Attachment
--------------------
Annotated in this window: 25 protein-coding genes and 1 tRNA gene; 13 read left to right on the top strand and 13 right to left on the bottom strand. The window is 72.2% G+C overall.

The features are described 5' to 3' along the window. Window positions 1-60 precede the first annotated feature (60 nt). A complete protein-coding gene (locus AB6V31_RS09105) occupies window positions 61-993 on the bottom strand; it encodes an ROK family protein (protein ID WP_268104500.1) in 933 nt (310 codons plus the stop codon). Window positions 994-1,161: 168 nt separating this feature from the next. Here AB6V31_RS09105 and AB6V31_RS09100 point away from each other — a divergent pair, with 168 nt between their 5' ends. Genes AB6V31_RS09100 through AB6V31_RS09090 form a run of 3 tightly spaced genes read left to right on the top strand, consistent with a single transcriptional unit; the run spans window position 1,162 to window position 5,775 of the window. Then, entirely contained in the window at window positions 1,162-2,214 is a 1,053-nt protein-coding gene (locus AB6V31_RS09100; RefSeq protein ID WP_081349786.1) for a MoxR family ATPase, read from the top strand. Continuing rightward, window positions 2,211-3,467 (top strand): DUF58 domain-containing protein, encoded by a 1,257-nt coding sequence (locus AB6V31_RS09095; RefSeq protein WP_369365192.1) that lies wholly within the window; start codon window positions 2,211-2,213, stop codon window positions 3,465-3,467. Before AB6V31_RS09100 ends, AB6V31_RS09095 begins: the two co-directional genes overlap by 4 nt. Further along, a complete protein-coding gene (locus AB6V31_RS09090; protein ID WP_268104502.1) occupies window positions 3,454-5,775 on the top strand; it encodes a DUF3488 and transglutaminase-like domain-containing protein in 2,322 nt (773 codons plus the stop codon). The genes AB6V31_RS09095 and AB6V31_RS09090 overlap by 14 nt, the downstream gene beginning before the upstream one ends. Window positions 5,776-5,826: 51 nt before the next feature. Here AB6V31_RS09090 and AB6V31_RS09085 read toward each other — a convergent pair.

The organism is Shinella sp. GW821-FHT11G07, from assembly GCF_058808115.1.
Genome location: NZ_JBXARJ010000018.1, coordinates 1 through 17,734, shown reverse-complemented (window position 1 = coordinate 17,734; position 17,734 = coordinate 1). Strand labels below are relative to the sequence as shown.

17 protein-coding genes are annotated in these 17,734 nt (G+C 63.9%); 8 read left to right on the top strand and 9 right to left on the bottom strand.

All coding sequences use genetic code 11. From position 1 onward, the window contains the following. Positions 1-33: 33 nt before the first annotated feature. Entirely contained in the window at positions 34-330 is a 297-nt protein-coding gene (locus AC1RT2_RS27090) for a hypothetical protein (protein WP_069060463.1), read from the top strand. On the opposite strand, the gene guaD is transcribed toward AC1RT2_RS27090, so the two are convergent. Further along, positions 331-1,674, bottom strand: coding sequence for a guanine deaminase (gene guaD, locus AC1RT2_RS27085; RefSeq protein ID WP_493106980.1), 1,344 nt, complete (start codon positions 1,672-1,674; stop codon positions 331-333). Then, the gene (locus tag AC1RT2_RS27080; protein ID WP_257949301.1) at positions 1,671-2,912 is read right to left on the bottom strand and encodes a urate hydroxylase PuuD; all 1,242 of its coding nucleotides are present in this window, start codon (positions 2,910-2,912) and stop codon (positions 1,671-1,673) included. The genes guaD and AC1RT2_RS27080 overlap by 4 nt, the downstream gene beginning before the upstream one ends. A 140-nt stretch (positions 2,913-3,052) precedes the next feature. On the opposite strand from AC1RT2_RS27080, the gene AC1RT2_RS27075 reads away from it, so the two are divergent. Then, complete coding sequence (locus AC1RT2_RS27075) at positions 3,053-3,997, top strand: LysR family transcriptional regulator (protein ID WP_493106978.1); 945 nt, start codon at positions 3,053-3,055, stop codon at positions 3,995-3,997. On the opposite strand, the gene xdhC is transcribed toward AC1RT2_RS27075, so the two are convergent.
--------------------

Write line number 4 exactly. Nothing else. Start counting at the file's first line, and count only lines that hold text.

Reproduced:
Genome location: NZ_JBXARJ010000018.1, coordinates 1 through 17,734, shown reverse-complemented (window position 1 = coordinate 17,734; position 17,734 = coordinate 1). Strand labels below are relative to the sequence as shown.